“We’re out of strawberry plants. And seed potatoes. And onion starts. We have a few asparagus left – that’s it. We’ve never sold out of everything this early in the 40 years I’ve been here.”
– elderly woman behind the counter of a feedstore in a small town
Reports from all over the region hold that there’s been a surge in gardening this spring, an idea that shines in the midst of a pandemic that’s killed 100,000 people in the past three months.
I’ve heard it explained in survivalist terms: people are afraid of food shortages so they’re taking matters into their own hands. I tend to see it more in spiritual terms. We shed our anxiety, or our grief, or our anger, by breaking ground. The world comes at us with waves of incomprehensible change, and so we look down to what moors us. We turn soil and turn inward towards something basic and primal and pure.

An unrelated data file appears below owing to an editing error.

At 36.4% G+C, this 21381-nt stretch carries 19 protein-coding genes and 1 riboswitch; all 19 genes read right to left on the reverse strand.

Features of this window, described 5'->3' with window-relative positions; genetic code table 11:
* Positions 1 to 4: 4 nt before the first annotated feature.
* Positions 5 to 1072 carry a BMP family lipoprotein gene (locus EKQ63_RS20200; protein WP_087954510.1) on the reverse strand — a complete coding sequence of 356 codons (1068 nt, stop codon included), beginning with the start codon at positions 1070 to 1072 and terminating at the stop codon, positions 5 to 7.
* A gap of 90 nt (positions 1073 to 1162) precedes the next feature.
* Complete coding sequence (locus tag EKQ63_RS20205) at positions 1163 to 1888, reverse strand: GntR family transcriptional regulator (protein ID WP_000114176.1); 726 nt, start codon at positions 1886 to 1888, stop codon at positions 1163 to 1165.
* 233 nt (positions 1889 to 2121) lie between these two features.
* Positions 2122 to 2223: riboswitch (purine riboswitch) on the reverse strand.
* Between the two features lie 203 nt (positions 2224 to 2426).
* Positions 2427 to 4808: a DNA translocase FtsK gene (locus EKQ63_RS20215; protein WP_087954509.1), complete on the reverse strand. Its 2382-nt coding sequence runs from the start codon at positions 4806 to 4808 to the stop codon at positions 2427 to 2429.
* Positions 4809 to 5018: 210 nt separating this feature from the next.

As World War I raged, more than a century ago, the poet Thomas Hardy wrote this poem called “The Breaking of Nations.”
Only a man harrowing clods
In a slow silent walk
With an old horse that stumbles and nods
Half asleep as they stalk.
Only thin smoke without flame
From the heaps of couch-grass;
Yet this will go onward the same
Though Dynasties pass.
Our crisis looks and feels different. Yet there’s still comfort in this rhythm.
Like the rest of you, I’m going all in on the garden this year. To make more space, I pulled an old drag plow out of the hedgerow and hooked it up to a tractor. I don’t know how old the plow is, but it’s old. There’s a chance Thomas Hardy was still alive when it was in use. The wheels skidded for a few meters but then turned. I walked it gingerly to an open area in the back, then popped the clutch rod. It landed with a thud, and as I pulled, two dark ribbons of earth unspooled in its wake.
It felt like prayer.